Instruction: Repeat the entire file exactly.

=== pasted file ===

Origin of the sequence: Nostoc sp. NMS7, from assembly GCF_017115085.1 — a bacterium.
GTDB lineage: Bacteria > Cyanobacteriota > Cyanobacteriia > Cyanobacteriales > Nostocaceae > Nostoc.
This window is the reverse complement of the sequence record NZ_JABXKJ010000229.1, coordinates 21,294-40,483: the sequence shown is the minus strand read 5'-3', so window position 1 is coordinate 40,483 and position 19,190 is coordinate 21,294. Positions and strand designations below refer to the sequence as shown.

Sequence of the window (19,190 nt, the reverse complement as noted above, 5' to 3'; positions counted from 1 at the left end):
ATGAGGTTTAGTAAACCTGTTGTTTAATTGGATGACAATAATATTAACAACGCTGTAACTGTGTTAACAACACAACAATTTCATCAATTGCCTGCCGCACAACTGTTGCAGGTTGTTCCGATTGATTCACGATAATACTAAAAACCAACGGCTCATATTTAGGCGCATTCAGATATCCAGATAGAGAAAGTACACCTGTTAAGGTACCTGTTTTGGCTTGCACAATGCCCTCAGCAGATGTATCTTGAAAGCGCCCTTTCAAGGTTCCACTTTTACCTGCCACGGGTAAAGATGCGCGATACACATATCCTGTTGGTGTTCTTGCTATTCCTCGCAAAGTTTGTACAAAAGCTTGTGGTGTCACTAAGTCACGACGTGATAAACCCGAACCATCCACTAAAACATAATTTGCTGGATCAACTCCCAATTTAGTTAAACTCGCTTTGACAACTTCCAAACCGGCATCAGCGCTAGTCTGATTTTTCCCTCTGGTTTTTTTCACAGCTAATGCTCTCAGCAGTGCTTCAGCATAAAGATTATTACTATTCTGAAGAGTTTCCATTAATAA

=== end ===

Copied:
Origin of the sequence: Nostoc sp. NMS7, from assembly GCF_017115085.1 — a bacterium.
GTDB lineage: Bacteria > Cyanobacteriota > Cyanobacteriia > Cyanobacteriales > Nostocaceae > Nostoc.
This window is the reverse complement of the sequence record NZ_JABXKJ010000229.1, coordinates 21,294-40,483: the sequence shown is the minus strand read 5'-3', so window position 1 is coordinate 40,483 and position 19,190 is coordinate 21,294. Positions and strand designations below refer to the sequence as shown.

Sequence of the window (19,190 nt, the reverse complement as noted above, 5' to 3'; positions counted from 1 at the left end):
ATGAGGTTTAGTAAACCTGTTGTTTAATTGGATGACAATAATATTAACAACGCTGTAACTGTGTTAACAACACAACAATTTCATCAATTGCCTGCCGCACAACTGTTGCAGGTTGTTCCGATTGATTCACGATAATACTAAAAACCAACGGCTCATATTTAGGCGCATTCAGATATCCAGATAGAGAAAGTACACCTGTTAAGGTACCTGTTTTGGCTTGCACAATGCCCTCAGCAGATGTATCTTGAAAGCGCCCTTTCAAGGTTCCACTTTTACCTGCCACGGGTAAAGATGCGCGATACACATATCCTGTTGGTGTTCTTGCTATTCCTCGCAAAGTTTGTACAAAAGCTTGTGGTGTCACTAAGTCACGACGTGATAAACCCGAACCATCCACTAAAACATAATTTGCTGGATCAACTCCCAATTTAGTTAAACTCGCTTTGACAACTTCCAAACCGGCATCAGCGCTAGTCTGATTTTTCCCTCTGGTTTTTTTCACAGCTAATGCTCTCAGCAGTGCTTCAGCATAAAGATTATTACTATTCTGAAGAGTTTCCATTAATAA